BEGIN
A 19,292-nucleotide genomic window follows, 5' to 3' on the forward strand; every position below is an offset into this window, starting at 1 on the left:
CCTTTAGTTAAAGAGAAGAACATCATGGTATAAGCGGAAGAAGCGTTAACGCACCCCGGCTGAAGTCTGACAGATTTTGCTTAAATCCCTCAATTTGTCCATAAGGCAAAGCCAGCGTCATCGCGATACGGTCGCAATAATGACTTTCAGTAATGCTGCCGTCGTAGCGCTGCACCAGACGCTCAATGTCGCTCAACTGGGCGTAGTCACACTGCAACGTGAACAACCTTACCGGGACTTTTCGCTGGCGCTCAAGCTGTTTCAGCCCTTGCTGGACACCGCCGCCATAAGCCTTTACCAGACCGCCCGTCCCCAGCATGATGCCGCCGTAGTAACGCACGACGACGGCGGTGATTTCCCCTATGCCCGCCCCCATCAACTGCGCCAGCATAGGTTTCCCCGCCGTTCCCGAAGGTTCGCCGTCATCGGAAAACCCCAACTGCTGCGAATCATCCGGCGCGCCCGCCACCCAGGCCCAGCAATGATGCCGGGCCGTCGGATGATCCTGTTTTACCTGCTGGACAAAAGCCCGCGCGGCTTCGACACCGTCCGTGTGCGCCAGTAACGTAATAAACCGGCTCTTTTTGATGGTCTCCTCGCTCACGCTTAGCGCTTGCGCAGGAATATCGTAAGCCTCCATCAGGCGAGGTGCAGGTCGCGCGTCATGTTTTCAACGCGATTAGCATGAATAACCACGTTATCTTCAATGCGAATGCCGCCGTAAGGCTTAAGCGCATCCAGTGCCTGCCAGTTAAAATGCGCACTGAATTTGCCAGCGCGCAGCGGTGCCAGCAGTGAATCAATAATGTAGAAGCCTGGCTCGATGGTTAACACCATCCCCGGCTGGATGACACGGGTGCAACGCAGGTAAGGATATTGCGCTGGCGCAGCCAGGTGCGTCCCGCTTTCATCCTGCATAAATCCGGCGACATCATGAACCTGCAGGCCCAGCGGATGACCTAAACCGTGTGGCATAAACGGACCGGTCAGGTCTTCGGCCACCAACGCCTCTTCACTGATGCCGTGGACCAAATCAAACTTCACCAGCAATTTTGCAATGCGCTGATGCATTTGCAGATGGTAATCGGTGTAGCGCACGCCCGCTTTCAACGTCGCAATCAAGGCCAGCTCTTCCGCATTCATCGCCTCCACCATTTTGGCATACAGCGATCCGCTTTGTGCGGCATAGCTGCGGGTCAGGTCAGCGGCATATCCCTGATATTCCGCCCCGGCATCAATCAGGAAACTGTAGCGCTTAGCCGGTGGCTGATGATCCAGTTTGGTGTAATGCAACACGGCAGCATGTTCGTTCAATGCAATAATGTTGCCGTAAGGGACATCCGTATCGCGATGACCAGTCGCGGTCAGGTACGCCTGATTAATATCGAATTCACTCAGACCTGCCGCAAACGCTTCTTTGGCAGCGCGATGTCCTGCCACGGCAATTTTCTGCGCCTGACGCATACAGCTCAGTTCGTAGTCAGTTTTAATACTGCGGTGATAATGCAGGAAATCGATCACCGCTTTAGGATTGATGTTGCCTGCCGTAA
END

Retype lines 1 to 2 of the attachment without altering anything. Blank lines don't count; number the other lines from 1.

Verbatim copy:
A 19,292-nucleotide genomic window follows, 5' to 3' on the forward strand; every position below is an offset into this window, starting at 1 on the left:
CCTTTAGTTAAAGAGAAGAACATCATGGTATAAGCGGAAGAAGCGTTAACGCACCCCGGCTGAAGTCTGACAGATTTTGCTTAAATCCCTCAATTTGTCCATAAGGCAAAGCCAGCGTCATCGCGATACGGTCGCAATAATGACTTTCAGTAATGCTGCCGTCGTAGCGCTGCACCAGACGCTCAATGTCGCTCAACTGGGCGTAGTCACACTGCAACGTGAACAACCTTACCGGGACTTTTCGCTGGCGCTCAAGCTGTTTCAGCCCTTGCTGGACACCGCCGCCATAAGCCTTTACCAGACCGCCCGTCCCCAGCATGATGCCGCCGTAGTAACGCACGACGACGGCGGTGATTTCCCCTATGCCCGCCCCCATCAACTGCGCCAGCATAGGTTTCCCCGCCGTTCCCGAAGGTTCGCCGTCATCGGAAAACCCCAACTGCTGCGAATCATCCGGCGCGCCCGCCACCCAGGCCCAGCAATGATGCCGGGCCGTCGGATGATCCTGTTTTACCTGCTGGACAAAAGCCCGCGCGGCTTCGACACCGTCCGTGTGCGCCAGTAACGTAATAAACCGGCTCTTTTTGATGGTCTCCTCGCTCACGCTTAGCGCTTGCGCAGGAATATCGTAAGCCTCCATCAGGCGAGGTGCAGGTCGCGCGTCATGTTTTCAACGCGATTAGCATGAATAACCACGTTATCTTCAATGCGAATGCCGCCGTAAGGCTTAAGCGCATCCAGTGCCTGCCAGTTAAAATGCGCACTGAATTTGCCAGCGCGCAGCGGTGCCAGCAGTGAATCAATAATGTAGAAGCCTGGCTCGATGGTTAACACCATCCCCGGCTGGATGACACGGGTGCAACGCAGGTAAGGATATTGCGCTGGCGCAGCCAGGTGCGTCCCGCTTTCATCCTGCATAAATCCGGCGACATCATGAACCTGCAGGCCCAGCGGATGACCTAAACCGTGTGGCATAAACGGACCGGTCAGGTCTTCGGCCACCAACGCCTCTTCACTGATGCCGTGGACCAAATCAAACTTCACCAGCAATTTTGCAATGCGCTGATGCATTTGCAGATGGTAATCGGTGTAGCGCACGCCCGCTTTCAACGTCGCAATCAAGGCCAGCTCTTCCGCATTCATCGCCTCCACCATTTTGGCATACAGCGATCCGCTTTGTGCGGCATAGCTGCGGGTCAGGTCAGCGGCATATCCCTGATATTCCGCCCCGGCATCAATCAGGAAACTGTAGCGCTTAGCCGGTGGCTGATGATCCAGTTTGGTGTAATGCAACACGGCAGCATGTTCGTTCAATGCAATAATGTTGCCGTAAGGGACATCCGTATCGCGATGACCAGTCGCGGTCAGGTACGCCTGATTAATATCGAATTCACTCAGACCTGCCGCAAACGCTTCTTTGGCAGCGCGATGTCCTGCCACGGCAATTTTCTGCGCCTGACGCATACAGCTCAGTTCGTAGTCAGTTTTAATACTGCGGTGATAATGCAGGAAATCGATCACCGCTTTAGGATTGATGTTGCCTGCCGTAA